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This fully illustrated guide to the Smithsonian’s newest museum takes visitors on a journey through the richness and diversity of African American culture and the history of a people whose struggles, aspirations, and achievements have shaped the nation. Opened in September 2016, the National Museum of African American History and Culture welcomes all visitors who seek to understand, remember, and celebrate this history. The guidebook provides a comprehensive tour of the museum, including its magnificent building and grounds and eleven permanent exhibition galleries dedicated to themes of history, community, and culture. Highlights from the museum’s collection of artifacts and works of art are presented in full-color photographs, accompanied by evocative stories and voices that illuminate the American experience through the African American lens.


Click for more detail about Dream a World Anew: The African American Experience and the Shaping of America by National Museum of African American History & Culture Dream a World Anew: The African American Experience and the Shaping of America

by National Museum of African American History & Culture
Smithsonian Books (Sep 27, 2016)
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Dream A World Anew is the stunning gift book accompanying the opening of the Smithsonian National Museum of African American History and Culture. It combines informative narratives from leading scholars, curators, and authors with objects from the museum’s collection to present a thorough exploration of African American history and culture. The first half of the book bridges a major gap in our national memory by examining a wide arc of African American history, from Slavery, Reconstruction, the Harlem Renaissance, and the Great Migrations through Segregation, the Civil Rights Movement, and beyond. The second half of the book celebrates African American creativity and cultural expressions through art, dance, theater, and literature. Sidebars and profiles of influential figures—including Harriet Tubman, Robert Smalls, Ida B. Wells, Mordecai Johnson, Louis Armstrong, Nina Simone, and many others—provide additional context and interest throughout the book. Dream a World Anew is a powerful book that provides an opportunity to explore and revel in African American history and culture, as well as the chance to see how central African American history is for all Americans.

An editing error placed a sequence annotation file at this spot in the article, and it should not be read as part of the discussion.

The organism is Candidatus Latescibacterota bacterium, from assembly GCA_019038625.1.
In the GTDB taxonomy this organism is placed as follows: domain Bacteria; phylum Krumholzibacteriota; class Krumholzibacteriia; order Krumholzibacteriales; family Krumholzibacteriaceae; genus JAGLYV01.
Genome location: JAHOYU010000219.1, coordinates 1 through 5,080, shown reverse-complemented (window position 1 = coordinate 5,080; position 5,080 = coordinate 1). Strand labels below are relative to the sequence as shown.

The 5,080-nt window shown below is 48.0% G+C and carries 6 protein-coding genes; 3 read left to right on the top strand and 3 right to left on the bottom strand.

Click for more detail about Begin with the Past: Building the National Museum of African American History and Culture by Mabel O. Wilson Begin with the Past: Building the National Museum of African American History and Culture

by Mabel O. Wilson
Smithsonian Books (Sep 27, 2016)
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Rising on the National Mall next to the Washington Monument, the National Museum of African American History and Culture is a tiered bronze beacon inviting everyone to learn about the richness and diversity of the African American experience and how it helped shape this nation. Begin with the Past: Building the National Museum of African American History and Culture is the story of how this unparalleled museum found its place in the nation’s collective memory and on its public commons.

Begin with the Past presents the long history of efforts to build a permanent place to collect, study, and present African American history and culture. In 2003 the museum was officially established at long last, yet the work of the museum was only just beginning. The book traces the appointment of the director, the selection of the site, and the process of conceiving, designing, and constructing a public monument to the achievements and contributions of African Americans. The careful selection of architects, designers, and engineers culminated in a museum that embodies African American sensibilities about space, form, and material and incorporates rich cultural symbols into the design of the building and its surrounding landscape. The National Museum of African American History and Culture is a place for all Americans to understand our past and embrace our future, and this book is a testament to the inspiration and determination that went into creating this unique place.


Click for more detail about National Museum of African American History and Culture: A Souvenir Book by National Museum of African American History & Culture National Museum of African American History and Culture: A Souvenir Book

by National Museum of African American History & Culture
Smithsonian Books (Sep 27, 2016)
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This souvenir book showcases some of the most influential and important treasures of the National Museum of African American History and Culture’s collections. These include a hymn book owned by Harriet Tubman; ankle shackles used to restrain enslaved people on ships during the Middle Passage; a dress that Rosa Parks was making shortly before she was arrested; a vintage, open-cockpit Tuskegee Airmen trainer plane; Muhammad Ali’s headgear; an 1835 Bill of Sale enslaving a young girl named Polly; and Chuck Berry’s Cadillac. These objects tell us the full story of African American history, of triumphs and tragedies and highs and lows. This book, like the museum it represents, uses artifacts of African American history and culture as a lens into what it means to be an American.